But once in a while I let myself think.  I let myself think of the terrified screams coming from newborns and toddlers alike as they were ripped away from their homes.  The wailing of mothers whose emptiness is palpable in my throat.  Fathers, powerless to fight the evil of those brutal soldiers.  Perhaps they were begging, pleading, bargaining to protect their precious sons.  I wonder if there were those that fled the way Joseph and Mary did.  I wonder if they were caught because they didn't have a supernatural forewarning in an angelic dream.  I wonder if some of those mothers had heard why their little baby was being slaughtered and hated that little newborn King for the grief that He caused.  I wonder if they were forced to witness the murder and if they were allowed to bury their baby's body.  I wonder if some of those parents ever met Jesus when He was an adult, ministering to the masses.  Would He have known that His birth prompted the death of their baby boy?  Would they have?  I even wonder if some were so consigned to the evil of the time that they didn't put up a fight.  I wonder what I would do in that same situation and just in doing so my stomach turns to rock and I feel my throat close.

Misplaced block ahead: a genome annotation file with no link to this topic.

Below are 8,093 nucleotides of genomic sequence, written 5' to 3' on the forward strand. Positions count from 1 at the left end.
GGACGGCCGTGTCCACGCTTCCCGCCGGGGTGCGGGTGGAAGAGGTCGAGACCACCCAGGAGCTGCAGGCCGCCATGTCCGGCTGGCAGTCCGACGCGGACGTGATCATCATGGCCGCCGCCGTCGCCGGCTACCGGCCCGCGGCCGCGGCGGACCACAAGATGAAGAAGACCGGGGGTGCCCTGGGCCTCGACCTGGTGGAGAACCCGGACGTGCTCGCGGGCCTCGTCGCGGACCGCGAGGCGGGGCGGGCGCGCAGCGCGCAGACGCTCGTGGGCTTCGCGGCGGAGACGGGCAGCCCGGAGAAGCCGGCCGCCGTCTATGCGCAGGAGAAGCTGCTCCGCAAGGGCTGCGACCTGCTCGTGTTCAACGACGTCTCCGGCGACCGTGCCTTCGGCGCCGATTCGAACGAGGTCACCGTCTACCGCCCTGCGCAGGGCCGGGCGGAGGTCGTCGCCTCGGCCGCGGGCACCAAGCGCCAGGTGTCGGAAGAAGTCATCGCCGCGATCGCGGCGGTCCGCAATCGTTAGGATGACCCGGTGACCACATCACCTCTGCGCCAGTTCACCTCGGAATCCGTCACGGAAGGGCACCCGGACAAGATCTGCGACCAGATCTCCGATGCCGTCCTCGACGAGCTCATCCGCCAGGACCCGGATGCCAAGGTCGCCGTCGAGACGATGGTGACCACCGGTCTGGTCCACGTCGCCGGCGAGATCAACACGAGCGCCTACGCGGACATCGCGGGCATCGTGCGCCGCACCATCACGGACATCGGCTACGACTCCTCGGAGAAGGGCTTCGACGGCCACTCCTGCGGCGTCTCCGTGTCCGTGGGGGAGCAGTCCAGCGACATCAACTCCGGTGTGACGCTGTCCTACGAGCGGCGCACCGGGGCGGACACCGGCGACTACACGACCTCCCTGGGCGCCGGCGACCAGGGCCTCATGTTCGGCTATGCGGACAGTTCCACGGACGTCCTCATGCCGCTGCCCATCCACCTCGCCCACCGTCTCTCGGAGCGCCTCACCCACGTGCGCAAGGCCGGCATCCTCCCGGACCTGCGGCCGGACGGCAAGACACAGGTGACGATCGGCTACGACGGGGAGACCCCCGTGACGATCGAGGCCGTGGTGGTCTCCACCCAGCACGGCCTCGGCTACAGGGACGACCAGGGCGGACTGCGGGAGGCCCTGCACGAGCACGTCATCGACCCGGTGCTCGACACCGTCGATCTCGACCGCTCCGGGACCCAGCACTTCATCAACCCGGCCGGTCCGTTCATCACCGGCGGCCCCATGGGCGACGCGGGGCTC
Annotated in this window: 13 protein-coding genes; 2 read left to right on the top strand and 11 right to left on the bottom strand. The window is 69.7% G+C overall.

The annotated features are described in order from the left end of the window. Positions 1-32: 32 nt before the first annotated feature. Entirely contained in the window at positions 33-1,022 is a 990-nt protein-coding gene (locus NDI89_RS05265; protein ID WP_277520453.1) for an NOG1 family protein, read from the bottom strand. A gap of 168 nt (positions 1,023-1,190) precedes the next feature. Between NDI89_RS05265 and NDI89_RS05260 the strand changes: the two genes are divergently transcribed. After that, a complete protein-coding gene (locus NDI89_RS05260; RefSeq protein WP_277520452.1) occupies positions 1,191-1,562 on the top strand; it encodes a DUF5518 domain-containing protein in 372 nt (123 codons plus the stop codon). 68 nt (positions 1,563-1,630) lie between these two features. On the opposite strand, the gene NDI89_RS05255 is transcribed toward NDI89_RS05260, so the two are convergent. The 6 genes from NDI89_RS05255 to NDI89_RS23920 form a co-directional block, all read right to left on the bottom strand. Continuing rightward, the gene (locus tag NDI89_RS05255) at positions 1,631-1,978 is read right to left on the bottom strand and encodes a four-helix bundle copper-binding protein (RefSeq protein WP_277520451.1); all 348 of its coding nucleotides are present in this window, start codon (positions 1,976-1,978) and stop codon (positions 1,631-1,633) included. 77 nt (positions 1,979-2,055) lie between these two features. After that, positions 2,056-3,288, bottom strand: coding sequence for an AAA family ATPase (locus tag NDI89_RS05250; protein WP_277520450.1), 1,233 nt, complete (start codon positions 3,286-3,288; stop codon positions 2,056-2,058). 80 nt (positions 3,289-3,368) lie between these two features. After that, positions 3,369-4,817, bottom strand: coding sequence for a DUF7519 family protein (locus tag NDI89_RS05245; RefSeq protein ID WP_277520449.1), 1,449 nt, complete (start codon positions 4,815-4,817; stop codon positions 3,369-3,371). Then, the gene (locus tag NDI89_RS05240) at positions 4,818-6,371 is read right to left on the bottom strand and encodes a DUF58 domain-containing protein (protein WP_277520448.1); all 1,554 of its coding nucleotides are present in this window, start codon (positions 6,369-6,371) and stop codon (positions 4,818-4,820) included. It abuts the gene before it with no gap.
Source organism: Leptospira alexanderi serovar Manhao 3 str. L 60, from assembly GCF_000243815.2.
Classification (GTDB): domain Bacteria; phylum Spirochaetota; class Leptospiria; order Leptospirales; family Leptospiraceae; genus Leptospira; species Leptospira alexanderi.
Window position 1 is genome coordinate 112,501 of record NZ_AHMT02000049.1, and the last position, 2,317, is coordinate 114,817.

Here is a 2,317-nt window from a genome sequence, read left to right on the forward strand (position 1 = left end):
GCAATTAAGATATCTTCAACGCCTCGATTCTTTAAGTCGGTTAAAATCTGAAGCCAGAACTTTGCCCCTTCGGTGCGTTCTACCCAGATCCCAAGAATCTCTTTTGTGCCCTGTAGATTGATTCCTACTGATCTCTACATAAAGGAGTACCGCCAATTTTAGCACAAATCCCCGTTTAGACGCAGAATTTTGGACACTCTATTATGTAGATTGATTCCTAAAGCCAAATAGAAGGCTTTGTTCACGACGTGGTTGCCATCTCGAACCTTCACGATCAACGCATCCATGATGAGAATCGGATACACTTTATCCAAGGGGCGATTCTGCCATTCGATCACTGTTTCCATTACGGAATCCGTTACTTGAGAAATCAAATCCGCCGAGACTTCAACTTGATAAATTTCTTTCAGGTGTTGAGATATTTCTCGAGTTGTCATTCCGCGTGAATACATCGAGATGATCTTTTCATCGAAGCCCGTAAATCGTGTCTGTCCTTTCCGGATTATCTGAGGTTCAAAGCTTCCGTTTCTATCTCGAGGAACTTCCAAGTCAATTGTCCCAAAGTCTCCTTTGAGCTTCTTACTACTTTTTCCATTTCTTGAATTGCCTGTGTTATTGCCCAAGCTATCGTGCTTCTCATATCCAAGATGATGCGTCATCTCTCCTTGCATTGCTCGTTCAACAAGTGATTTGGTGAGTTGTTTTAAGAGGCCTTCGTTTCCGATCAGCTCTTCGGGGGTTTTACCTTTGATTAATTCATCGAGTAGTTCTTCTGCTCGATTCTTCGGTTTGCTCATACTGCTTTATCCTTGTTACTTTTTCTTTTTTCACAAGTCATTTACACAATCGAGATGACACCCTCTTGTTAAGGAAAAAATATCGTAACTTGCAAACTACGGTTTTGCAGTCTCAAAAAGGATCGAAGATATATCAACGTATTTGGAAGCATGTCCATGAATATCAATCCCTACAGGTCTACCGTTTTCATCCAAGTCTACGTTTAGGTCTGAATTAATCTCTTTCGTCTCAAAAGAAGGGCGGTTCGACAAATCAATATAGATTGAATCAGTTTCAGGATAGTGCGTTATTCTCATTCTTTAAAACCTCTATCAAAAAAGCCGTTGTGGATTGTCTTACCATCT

I am glad to be a part of a Church that recognizes the loss of these first little martyrs.  One that acknowledges the wrenching grief of a parent whose child has been murdered because of the selfishness of an adult.  At the same time, I'm not sure any of us really get it unless we've been through that unimaginable moment.  But the reality is that it's not over.  I think of the woman in China pinned to a bed, while her child is aborted within her.  I think of the mother in Africa who watches her children executed because they belong to the wrong race or tribe or religion.  I think of the parents whose children are sold to sex traffickers so that they can pay off their debt.  I think of the woman right here in our own nation who is pressured to kill the life within her lest the man who has planted that life abandon her.  I think of the man sobbing with grief because he is powerless to stop the dismemberment of his baby simply because the uterus is not his.  I think of the depth of grief of parents whose child was gunned down while in the supposed safety of a school.  I think of the adoptive parents whose children have figuratively been ripped from their families through surprise legal sanctions.  No, it is not over.  How many times today more innocents are lost because of selfishness, money, emotional scars, politics, and fear.  My heart can barely stand to think of it.